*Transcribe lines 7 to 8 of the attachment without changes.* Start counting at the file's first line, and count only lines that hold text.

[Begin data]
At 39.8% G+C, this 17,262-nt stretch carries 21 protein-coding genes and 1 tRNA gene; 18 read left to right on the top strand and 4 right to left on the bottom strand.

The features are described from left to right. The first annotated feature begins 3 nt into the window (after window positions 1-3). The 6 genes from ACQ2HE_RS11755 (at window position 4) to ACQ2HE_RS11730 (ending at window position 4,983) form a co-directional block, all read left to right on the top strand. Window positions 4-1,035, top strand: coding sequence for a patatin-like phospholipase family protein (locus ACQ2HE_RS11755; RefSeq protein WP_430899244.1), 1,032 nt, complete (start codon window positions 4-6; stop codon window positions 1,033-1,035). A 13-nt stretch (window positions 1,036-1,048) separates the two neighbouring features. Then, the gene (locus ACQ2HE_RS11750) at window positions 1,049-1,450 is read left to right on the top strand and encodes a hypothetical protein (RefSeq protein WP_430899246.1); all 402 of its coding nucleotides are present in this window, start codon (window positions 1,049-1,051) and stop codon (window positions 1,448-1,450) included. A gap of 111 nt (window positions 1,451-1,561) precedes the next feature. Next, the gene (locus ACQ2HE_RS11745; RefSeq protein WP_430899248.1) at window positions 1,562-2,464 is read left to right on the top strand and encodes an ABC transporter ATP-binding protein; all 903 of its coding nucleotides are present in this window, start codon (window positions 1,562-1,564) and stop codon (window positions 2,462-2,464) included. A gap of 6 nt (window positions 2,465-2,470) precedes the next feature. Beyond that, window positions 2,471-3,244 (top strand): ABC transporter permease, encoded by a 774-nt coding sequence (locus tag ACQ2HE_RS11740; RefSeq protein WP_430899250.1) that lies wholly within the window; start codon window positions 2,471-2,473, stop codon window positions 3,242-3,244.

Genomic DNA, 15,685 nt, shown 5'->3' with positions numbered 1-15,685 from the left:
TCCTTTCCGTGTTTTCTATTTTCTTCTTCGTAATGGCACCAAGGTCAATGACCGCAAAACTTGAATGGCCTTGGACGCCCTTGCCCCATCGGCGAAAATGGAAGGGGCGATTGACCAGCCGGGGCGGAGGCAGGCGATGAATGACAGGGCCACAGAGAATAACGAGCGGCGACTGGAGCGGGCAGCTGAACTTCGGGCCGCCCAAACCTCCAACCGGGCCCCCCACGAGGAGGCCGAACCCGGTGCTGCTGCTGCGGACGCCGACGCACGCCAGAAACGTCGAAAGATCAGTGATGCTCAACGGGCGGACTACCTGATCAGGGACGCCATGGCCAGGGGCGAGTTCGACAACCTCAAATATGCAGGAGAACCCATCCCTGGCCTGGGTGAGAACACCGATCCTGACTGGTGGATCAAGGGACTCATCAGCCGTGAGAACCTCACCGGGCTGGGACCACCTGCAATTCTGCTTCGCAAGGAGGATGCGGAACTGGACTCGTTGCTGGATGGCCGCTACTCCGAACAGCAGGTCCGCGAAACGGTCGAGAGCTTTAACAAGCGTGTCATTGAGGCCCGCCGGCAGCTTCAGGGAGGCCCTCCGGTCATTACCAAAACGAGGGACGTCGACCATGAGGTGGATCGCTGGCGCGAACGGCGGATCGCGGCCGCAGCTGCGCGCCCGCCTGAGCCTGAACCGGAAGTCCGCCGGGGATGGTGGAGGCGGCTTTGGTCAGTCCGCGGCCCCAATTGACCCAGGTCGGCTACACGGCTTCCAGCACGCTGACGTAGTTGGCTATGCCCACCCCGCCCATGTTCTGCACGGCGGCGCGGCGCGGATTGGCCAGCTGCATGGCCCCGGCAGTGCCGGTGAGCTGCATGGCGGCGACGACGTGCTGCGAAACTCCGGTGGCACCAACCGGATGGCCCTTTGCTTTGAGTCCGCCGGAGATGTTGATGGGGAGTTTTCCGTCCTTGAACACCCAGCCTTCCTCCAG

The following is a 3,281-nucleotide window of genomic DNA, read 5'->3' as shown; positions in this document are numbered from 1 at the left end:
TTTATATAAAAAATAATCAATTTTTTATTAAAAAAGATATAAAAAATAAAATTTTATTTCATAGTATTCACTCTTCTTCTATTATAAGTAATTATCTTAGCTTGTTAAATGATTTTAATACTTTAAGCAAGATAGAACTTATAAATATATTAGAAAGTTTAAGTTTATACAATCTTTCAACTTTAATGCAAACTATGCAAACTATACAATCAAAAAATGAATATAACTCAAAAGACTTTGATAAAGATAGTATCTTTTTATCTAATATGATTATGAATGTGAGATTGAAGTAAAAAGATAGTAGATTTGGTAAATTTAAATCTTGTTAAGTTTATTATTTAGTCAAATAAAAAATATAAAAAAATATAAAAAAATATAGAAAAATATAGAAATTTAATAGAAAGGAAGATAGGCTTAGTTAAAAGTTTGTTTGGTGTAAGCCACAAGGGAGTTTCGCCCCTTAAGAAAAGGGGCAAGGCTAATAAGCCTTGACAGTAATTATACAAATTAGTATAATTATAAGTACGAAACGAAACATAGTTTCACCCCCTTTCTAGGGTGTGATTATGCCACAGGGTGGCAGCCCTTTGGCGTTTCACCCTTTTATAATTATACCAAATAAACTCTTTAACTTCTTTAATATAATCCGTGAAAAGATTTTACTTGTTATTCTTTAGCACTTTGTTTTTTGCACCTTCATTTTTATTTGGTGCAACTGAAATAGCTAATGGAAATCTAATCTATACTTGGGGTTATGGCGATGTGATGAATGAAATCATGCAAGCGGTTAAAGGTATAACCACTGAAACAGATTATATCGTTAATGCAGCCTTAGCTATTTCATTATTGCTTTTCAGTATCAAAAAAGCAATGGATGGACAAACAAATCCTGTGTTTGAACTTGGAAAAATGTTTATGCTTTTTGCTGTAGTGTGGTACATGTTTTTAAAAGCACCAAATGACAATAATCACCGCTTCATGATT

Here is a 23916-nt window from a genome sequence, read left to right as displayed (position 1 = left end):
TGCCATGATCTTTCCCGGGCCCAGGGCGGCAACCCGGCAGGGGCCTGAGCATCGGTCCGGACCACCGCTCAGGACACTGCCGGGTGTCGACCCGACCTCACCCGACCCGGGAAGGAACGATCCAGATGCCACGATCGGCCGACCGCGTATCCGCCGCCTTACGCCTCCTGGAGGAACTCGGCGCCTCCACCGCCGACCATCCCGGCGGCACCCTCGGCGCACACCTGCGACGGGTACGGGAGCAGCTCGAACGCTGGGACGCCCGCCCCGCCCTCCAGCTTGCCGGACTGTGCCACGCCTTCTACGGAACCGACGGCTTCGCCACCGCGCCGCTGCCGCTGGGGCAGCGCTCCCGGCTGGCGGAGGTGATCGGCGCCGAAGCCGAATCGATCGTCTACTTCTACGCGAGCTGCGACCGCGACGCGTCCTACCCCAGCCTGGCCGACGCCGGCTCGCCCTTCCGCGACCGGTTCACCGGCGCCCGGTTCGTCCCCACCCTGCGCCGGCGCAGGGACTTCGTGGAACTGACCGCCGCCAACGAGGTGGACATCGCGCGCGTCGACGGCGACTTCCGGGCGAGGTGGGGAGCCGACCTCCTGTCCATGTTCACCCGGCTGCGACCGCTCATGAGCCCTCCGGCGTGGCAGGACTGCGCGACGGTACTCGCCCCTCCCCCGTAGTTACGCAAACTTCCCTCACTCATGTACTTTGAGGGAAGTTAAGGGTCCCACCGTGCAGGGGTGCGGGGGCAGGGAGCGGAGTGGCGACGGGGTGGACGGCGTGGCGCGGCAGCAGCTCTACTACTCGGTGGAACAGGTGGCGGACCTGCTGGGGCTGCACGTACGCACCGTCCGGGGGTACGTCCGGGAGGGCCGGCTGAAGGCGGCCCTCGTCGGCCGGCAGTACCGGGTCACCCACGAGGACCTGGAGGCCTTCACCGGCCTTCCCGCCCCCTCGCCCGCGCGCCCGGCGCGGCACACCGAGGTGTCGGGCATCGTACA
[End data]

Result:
Here is a 23916-nt window from a genome sequence, read left to right as displayed (position 1 = left end):
TGCCATGATCTTTCCCGGGCCCAGGGCGGCAACCCGGCAGGGGCCTGAGCATCGGTCCGGACCACCGCTCAGGACACTGCCGGGTGTCGACCCGACCTCACCCGACCCGGGAAGGAACGATCCAGATGCCACGATCGGCCGACCGCGTATCCGCCGCCTTACGCCTCCTGGAGGAACTCGGCGCCTCCACCGCCGACCATCCCGGCGGCACCCTCGGCGCACACCTGCGACGGGTACGGGAGCAGCTCGAACGCTGGGACGCCCGCCCCGCCCTCCAGCTTGCCGGACTGTGCCACGCCTTCTACGGAACCGACGGCTTCGCCACCGCGCCGCTGCCGCTGGGGCAGCGCTCCCGGCTGGCGGAGGTGATCGGCGCCGAAGCCGAATCGATCGTCTACTTCTACGCGAGCTGCGACCGCGACGCGTCCTACCCCAGCCTGGCCGACGCCGGCTCGCCCTTCCGCGACCGGTTCACCGGCGCCCGGTTCGTCCCCACCCTGCGCCGGCGCAGGGACTTCGTGGAACTGACCGCCGCCAACGAGGTGGACATCGCGCGCGTCGACGGCGACTTCCGGGCGAGGTGGGGAGCCGACCTCCTGTCCATGTTCACCCGGCTGCGACCGCTCATGAGCCCTCCGGCGTGGCAGGACTGCGCGACGGTACTCGCCCCTCCCCCGTAGTTACGCAAACTTCCCTCACTCATGTACTTTGAGGGAAGTTAAGGGTCCCACCGTGCAGGGGTGCGGGGGCAGGGAGCGGAGTGGCGACGGGGTGGACGGCGTGGCGCGGCAGCAGCTCTACTACTCGGTGGAACAGGTGGCGGACCTGCTGGGGCTGCACGTACGCACCGTCCGGGGGTACGTCCGGGAGGGCCGGCTGAAGGCGGCCCTCGTCGGCCGGCAGTACCGGGTCACCCACGAGGACCTGGAGGCCTTCACCGGCCTTCCCGCCCCCTCGCCCGCGCGCCCGGCGCGGCACACCGAGGTGTCGGGCATCGTACA